Some of the conclusions of my research, which are directly related to iCS: The philanthropy model matters a lot, and it is fundamental that the funder relies on the organization to which it contributes resources. It is also essential that the organization has adequate planning, agility and attention enough to “surf the waves as they appear”, as one of the interviewees told me. Often civil society entities are very focused on generating the wave, when there are several occasions when seizing the opportunity is the best course of action. Of course, it is imperative to keep your long-term vision and to focus on results without falling hostage to public opinion. Ana Toni (iCS Executive Director) herself told me when I interviewed her for my research: “being a solid organization does not mean being hermetic. It means being strong enough to keep one’s bearings, but porous enough to seize the opportunities as they appear”. The link with my current research is that I interviewed 116 people during this year and a half with Open Society and I realized that I was too absorbed with the organizations and the changes taking place in the world, while there was a small, fundamental piece of the puzzle – the people – that I had not been paying enough attention to.
Looking more closely at this perspective of solid organizations in a liquid world, where does iCS fits in the current scenario?
iCS is a much needed and welcome initiative in Brazil and worldwide. In the last decades there have been a series of climate-related conferences, all of them very important. But now we need to move toward reaching the goals and standards of behavior applicable to states, the private sector and to society as a whole, which were outlined during such conferences, and go beyond. iCS specifically tries to contribute to this and has a combination of three factors that I consider fundamental. It is not a traditional philanthropic institute. It is engaged in grant making, promoting and supporting civil society, academia and government organizations, but also in mobilizing and trying to engage new players in the discussion on climate change and fair and prosperous development, in addition to connecting partners and persuading other players to engage in philanthropy. I consider this tripod very important, and iCS performs it very well.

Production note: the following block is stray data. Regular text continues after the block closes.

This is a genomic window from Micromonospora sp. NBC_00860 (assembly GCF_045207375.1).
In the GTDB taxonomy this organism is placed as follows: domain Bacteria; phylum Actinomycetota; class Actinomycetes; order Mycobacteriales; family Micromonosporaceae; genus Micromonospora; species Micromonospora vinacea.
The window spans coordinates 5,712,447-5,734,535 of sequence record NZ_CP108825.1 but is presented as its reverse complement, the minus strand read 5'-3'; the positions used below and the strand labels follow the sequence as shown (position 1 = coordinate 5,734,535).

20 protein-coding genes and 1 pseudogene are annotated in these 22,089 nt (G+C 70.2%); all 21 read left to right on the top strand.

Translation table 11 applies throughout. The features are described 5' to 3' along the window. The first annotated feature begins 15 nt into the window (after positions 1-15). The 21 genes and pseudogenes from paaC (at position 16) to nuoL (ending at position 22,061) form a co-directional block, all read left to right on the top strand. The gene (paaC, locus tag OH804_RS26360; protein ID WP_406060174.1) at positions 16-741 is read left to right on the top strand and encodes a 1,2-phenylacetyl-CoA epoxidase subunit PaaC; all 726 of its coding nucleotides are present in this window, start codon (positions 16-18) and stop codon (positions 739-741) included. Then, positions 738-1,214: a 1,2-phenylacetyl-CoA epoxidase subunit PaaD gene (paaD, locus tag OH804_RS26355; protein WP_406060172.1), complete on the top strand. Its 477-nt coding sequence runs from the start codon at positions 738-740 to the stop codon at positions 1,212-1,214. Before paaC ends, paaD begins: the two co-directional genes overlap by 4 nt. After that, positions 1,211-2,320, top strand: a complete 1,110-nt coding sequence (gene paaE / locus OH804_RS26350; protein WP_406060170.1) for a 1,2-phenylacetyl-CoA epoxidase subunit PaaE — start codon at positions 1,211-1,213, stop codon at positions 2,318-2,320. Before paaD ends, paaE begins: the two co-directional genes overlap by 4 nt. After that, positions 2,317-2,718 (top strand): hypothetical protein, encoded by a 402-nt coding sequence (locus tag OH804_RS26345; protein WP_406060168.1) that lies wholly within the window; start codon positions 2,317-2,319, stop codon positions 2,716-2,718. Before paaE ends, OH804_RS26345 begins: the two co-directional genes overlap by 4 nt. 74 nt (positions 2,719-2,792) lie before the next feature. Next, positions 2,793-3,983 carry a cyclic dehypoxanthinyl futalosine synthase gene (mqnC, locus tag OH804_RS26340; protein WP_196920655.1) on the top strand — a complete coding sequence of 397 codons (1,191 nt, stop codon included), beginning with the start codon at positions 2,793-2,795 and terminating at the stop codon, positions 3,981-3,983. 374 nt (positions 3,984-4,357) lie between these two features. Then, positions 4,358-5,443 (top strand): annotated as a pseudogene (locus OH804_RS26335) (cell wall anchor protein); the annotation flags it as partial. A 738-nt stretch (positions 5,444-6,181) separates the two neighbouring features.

There is a very close relationship between climate and human rights. In a recent conversation with iCS, Ana Yang, chair of the Climate e Sociedade board, stated that talking about climate without mentioning climate is perhaps the best route since this deals with a development model of fundamental rights. How do you see this relationship?
I think that’s a fundamental point. Communication on climate change and action in this area, the whole theme, in short, is usually very technical. The same is true in the area of human rights. If the discussion remains in a technical bubble, not only does it fail to bring new players onboard, but it actually scares players away. iCS greatly values technical knowledge in the production of knowledge and data, which is essential. The other side of the coin is: how can we spread the values and the issue of climate change beyond the community that understands the matter in a technical and profound way? If there is any matter in the world that affects everyone, this matter is precisely climate change. There can be no choice as to whether or not engagement should exist, this is a cross-cutting point to any other matter dealt with anywhere in the planet.